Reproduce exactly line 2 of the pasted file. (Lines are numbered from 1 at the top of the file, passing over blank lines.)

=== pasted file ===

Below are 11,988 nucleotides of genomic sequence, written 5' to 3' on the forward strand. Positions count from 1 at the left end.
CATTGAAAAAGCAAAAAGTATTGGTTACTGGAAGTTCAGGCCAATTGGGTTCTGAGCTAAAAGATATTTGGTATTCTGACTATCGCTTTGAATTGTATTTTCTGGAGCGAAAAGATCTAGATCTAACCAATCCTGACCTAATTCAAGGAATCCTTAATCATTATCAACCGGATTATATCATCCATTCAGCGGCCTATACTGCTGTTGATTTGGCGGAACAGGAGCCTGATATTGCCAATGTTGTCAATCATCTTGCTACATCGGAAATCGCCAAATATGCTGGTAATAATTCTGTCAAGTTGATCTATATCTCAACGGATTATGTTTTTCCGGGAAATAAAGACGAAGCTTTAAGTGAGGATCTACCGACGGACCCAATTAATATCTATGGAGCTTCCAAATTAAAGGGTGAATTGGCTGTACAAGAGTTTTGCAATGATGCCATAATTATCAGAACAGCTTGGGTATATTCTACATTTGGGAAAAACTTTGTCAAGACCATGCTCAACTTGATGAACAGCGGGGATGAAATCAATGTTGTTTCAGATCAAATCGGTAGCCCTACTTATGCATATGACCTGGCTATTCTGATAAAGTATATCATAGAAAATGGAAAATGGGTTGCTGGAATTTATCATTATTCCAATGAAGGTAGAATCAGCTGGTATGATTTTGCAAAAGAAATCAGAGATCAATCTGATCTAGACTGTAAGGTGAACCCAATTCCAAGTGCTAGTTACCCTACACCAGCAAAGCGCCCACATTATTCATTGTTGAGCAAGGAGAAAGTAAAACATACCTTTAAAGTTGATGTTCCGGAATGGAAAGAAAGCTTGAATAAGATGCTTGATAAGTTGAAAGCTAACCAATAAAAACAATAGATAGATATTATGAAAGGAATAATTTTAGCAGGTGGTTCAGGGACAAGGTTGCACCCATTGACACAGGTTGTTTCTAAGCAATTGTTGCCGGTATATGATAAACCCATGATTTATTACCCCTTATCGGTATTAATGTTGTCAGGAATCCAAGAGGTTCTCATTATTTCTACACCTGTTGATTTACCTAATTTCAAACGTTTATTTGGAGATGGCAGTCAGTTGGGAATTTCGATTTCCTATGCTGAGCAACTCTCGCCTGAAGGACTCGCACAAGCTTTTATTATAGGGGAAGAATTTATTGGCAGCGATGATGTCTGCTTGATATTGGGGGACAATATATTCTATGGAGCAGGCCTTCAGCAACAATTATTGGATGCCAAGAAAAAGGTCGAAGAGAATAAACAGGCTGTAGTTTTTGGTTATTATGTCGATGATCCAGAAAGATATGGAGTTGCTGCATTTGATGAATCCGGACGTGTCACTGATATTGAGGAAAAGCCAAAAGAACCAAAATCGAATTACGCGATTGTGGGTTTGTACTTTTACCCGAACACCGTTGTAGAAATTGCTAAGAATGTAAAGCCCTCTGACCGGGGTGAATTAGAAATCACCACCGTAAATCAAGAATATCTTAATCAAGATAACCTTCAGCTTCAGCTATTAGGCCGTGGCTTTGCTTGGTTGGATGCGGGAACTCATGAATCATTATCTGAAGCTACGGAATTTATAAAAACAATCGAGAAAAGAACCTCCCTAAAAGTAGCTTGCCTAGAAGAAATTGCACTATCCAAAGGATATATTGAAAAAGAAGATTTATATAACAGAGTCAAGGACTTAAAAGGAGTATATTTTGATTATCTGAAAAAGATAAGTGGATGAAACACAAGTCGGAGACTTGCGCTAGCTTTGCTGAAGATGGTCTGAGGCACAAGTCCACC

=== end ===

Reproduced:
CATTGAAAAAGCAAAAAGTATTGGTTACTGGAAGTTCAGGCCAATTGGGTTCTGAGCTAAAAGATATTTGGTATTCTGACTATCGCTTTGAATTGTATTTTCTGGAGCGAAAAGATCTAGATCTAACCAATCCTGACCTAATTCAAGGAATCCTTAATCATTATCAACCGGATTATATCATCCATTCAGCGGCCTATACTGCTGTTGATTTGGCGGAACAGGAGCCTGATATTGCCAATGTTGTCAATCATCTTGCTACATCGGAAATCGCCAAATATGCTGGTAATAATTCTGTCAAGTTGATCTATATCTCAACGGATTATGTTTTTCCGGGAAATAAAGACGAAGCTTTAAGTGAGGATCTACCGACGGACCCAATTAATATCTATGGAGCTTCCAAATTAAAGGGTGAATTGGCTGTACAAGAGTTTTGCAATGATGCCATAATTATCAGAACAGCTTGGGTATATTCTACATTTGGGAAAAACTTTGTCAAGACCATGCTCAACTTGATGAACAGCGGGGATGAAATCAATGTTGTTTCAGATCAAATCGGTAGCCCTACTTATGCATATGACCTGGCTATTCTGATAAAGTATATCATAGAAAATGGAAAATGGGTTGCTGGAATTTATCATTATTCCAATGAAGGTAGAATCAGCTGGTATGATTTTGCAAAAGAAATCAGAGATCAATCTGATCTAGACTGTAAGGTGAACCCAATTCCAAGTGCTAGTTACCCTACACCAGCAAAGCGCCCACATTATTCATTGTTGAGCAAGGAGAAAGTAAAACATACCTTTAAAGTTGATGTTCCGGAATGGAAAGAAAGCTTGAATAAGATGCTTGATAAGTTGAAAGCTAACCAATAAAAACAATAGATAGATATTATGAAAGGAATAATTTTAGCAGGTGGTTCAGGGACAAGGTTGCACCCATTGACACAGGTTGTTTCTAAGCAATTGTTGCCGGTATATGATAAACCCATGATTTATTACCCCTTATCGGTATTAATGTTGTCAGGAATCCAAGAGGTTCTCATTATTTCTACACCTGTTGATTTACCTAATTTCAAACGTTTATTTGGAGATGGCAGTCAGTTGGGAATTTCGATTTCCTATGCTGAGCAACTCTCGCCTGAAGGACTCGCACAAGCTTTTATTATAGGGGAAGAATTTATTGGCAGCGATGATGTCTGCTTGATATTGGGGGACAATATATTCTATGGAGCAGGCCTTCAGCAACAATTATTGGATGCCAAGAAAAAGGTCGAAGAGAATAAACAGGCTGTAGTTTTTGGTTATTATGTCGATGATCCAGAAAGATATGGAGTTGCTGCATTTGATGAATCCGGACGTGTCACTGATATTGAGGAAAAGCCAAAAGAACCAAAATCGAATTACGCGATTGTGGGTTTGTACTTTTACCCGAACACCGTTGTAGAAATTGCTAAGAATGTAAAGCCCTCTGACCGGGGTGAATTAGAAATCACCACCGTAAATCAAGAATATCTTAATCAAGATAACCTTCAGCTTCAGCTATTAGGCCGTGGCTTTGCTTGGTTGGATGCGGGAACTCATGAATCATTATCTGAAGCTACGGAATTTATAAAAACAATCGAGAAAAGAACCTCCCTAAAAGTAGCTTGCCTAGAAGAAATTGCACTATCCAAAGGATATATTGAAAAAGAAGATTTATATAACAGAGTCAAGGACTTAAAAGGAGTATATTTTGATTATCTGAAAAAGATAAGTGGATGAAACACAAGTCGGAGACTTGCGCTAGCTTTGCTGAAGATGGTCTGAGGCACAAGTCCACC